China, In­dia on right track

Co­op­er­a­tion has great po­ten­tial, says FM ahead of sum­mit

Global Times - - Front Page - By Bai Tiantian and Zhang Xin

China’s for­eign min­is­ter said Wed­nes­day there is great po­ten­tial for Sino- In­dian co­op­er­a­tion as the two coun­tries strive to mend ties torn by the re­cent bor­der stand­off and re­turn to the track of co­op­er­a­tion.

In­dia an­nounced on Tues­day that its Prime Min­is­ter Naren­dra Modi will at­tend next week’s BRICS sum­mit in Xi­a­men, East China’s Fu­jian Prov­ince, a day af­ter In­dia pulled back its troops from the Chi­nese ter­ri­tory of Dok­lam.

“As two big neigh­bors, it is nat­u­ral for some prob­lems to oc­cur as in­ter­ac­tion in­creases. What’s im­por­tant is that [ the two coun­tries] should put these prob­lems in suit­able po­si­tions, re­spect each other, fol­low the con­sen­sus reached by the lead­ers of the two coun­tries and

prop­erly han­dle [ these prob­lems],” For­eign Min­is­ter Wang Yi said Wed­nes­day.

“We hope China and In­dia could join hands to achieve mu­tual pros­per­ity and make con­tri­bu­tions to the peace and de­vel­op­ment of the world,” Wang added.

He did not con­firm whether there will be a bi­lat­eral meet­ing be­tween Chi­nese President Xi Jin­ping and Modi at the BRICS Sum­mit, but said such meet­ings de­pend on mu­tual in­ten­tions and whether there is enough time.

Xi will chair the BRICS Xi­a­men Sum­mit from Septem­ber 3 to 5. He will also chair the Di­a­logue of Emerg­ing Mar­kets and De­vel­op­ing Coun­tries on mu­tu­ally ben­e­fi­cial co­op­er­a­tion for com­mon de­vel­op­ment.

“De­spite the bor­der stand­off, which is a bi­lat­eral is­sue, China and In­dia have many com­mon in­ter­ests in mul­ti­lat­eral and in­ter­na­tional co­op­er­a­tion. The co­op­er­a­tion in­ter­ests out­weigh our dif­fer­ences,” Qian Feng, an ex­pert at the Chi­nese As­so­ci­a­tion for South Asian Stud­ies, told the Global Times on Wed­nes­day.

China and In­dia have co­op­er­ated in fight­ing un­just and un­rea­son­able treat­ment to­ward de­vel­op­ing na­tions and in win­ning a greater voice against de­vel­oped coun­tries. The two coun­tries have also co­op­er­ated closely on global is­sues such as cli­mate change, counter- piracy, food se­cu­rity and coun­tert­er­ror­ism, Qian said.

“Not only at the BRICS Sum­mit, at the G20 and many other plat­forms, China and In­dia have jointly pushed for re­forms and a new global eco­nomic or­der. In these is­sues, Bei­jing and New Delhi of­ten voice sim­i­lar opin­ions,” Qian noted.

BRICS – Brazil, Rus­sia, In­dia, China and South Africa – is rec­og­nized as an im­por­tant force in global gov­er­nance. China holds the BRICS pres­i­dency this year.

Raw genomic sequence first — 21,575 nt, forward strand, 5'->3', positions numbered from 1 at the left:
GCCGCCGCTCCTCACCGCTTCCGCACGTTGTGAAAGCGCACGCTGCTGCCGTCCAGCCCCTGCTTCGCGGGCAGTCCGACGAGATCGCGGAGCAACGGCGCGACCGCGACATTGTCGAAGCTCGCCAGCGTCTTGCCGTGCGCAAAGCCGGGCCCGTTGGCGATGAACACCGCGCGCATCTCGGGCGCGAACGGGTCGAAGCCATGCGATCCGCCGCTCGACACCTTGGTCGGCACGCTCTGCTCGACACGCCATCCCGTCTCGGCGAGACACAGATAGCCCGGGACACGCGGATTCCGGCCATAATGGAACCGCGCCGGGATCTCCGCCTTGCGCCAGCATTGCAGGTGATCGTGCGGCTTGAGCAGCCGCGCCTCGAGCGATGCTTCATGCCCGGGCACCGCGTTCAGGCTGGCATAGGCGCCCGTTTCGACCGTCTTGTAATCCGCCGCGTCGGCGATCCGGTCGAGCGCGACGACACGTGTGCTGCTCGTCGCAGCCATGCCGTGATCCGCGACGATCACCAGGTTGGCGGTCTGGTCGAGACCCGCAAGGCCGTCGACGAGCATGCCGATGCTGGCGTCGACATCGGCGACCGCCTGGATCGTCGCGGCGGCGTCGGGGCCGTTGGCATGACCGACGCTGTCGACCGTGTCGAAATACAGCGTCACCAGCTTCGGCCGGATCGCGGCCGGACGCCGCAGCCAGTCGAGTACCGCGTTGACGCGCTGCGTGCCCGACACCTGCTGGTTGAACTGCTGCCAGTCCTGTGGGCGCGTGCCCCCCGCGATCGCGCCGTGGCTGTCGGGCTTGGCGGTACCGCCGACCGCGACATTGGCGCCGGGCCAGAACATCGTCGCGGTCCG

Eco­nomic ties

China and In­dia are two of the fastest- grow­ing ma­jor economies. Even dur­ing the stand­off, mul­ti­lat­eral eco­nomic co­op­er­a­tion was not hin­dered.

On Au­gust 4, In­dia signed a $ 329 mil­lion agree­ment with the Chi­naini­ti­ated Asian In­fra­struc­ture In­vest­ment Bank ( AIIB) to fi­nance the Gu­jarat Ru­ral Roads Project. The project will re­port­edly im­prove ru­ral road con­nec­tiv­ity and ac­ces­si­bil­ity to 1,060 vil­lages in all 33 dis­tricts of Gu­jarat state, ben­e­fit­ing about 8 mil­lion peo­ple, the Eco­nomic Times re­ported.

“Al­though China and In­dia have poor strate­gic mu­tual trust, do­mes­tic eco­nomic de­mands re­quire co­op­er­a­tion. China needs In­dia’s mar­ket, whereas In­dia can see for it­self that it can­not rely on the West on eco­nomic mat­ters, such as in­fra­struc­ture, which is China’s strong point,” Lu Yang, an as­sis­tant re­searcher at Ts­inghua Univer­sity’s Belt and Road Strate­gic Research In­sti­tute, told the Global Times.

She noted that eco­nomic de­mands were one of the rea­sons that drove the two coun­tries to re­solve the Dok­lam stand­off.

In 2016, In­dia’s ex­ports to China dropped by 12.3 per­cent year- on- year to $ 11.75 bil­lion, while In­dia’s im­ports from China rose by 2 per­cent to $ 59.43 bil­lion, ac­cord­ing to in­for­ma­tion posted on the web­site of the Em­bassy of In­dia in China. In­dia’s trade deficit with China rose by 6.28 per­cent year- on- year to $ 47.68 bil­lion last year.

In the first half of this year, In­dia filed 12 cases against Chi­nese im­ports, spark­ing con­cern from China’s Min­istry of Com­merce.

Lu said that In­dia’s anti- dump­ing cases against China have ex­isted for many years and re­cently came un­der the spot­light due to the Dok­lam ten­sions.

“The cases were not nec­es­sar­ily driven by pop­ulist sen­ti­ment in In­dia. For ex­am­ple, China ex­ports many stat­ues of Hindu gods to In­dia, which was a blow to lo­cal In­dian ar­ti­sans. How­ever, In­dia’s un­der­de­vel­oped do­mes­tic in­dus­trial sys­tem re­al­ized that many Chi­nese prod­ucts are more com­pet­i­tive by na­ture,” Lu told the Global Times.

Lu’s opin­ion was echoed by Qian, who said a bet­ter so­lu­tion for the trade im­bal­ance and the anti- dump­ing cases would be for the two coun­tries to ad­just their trade struc­ture through ne­go­ti­a­tions.

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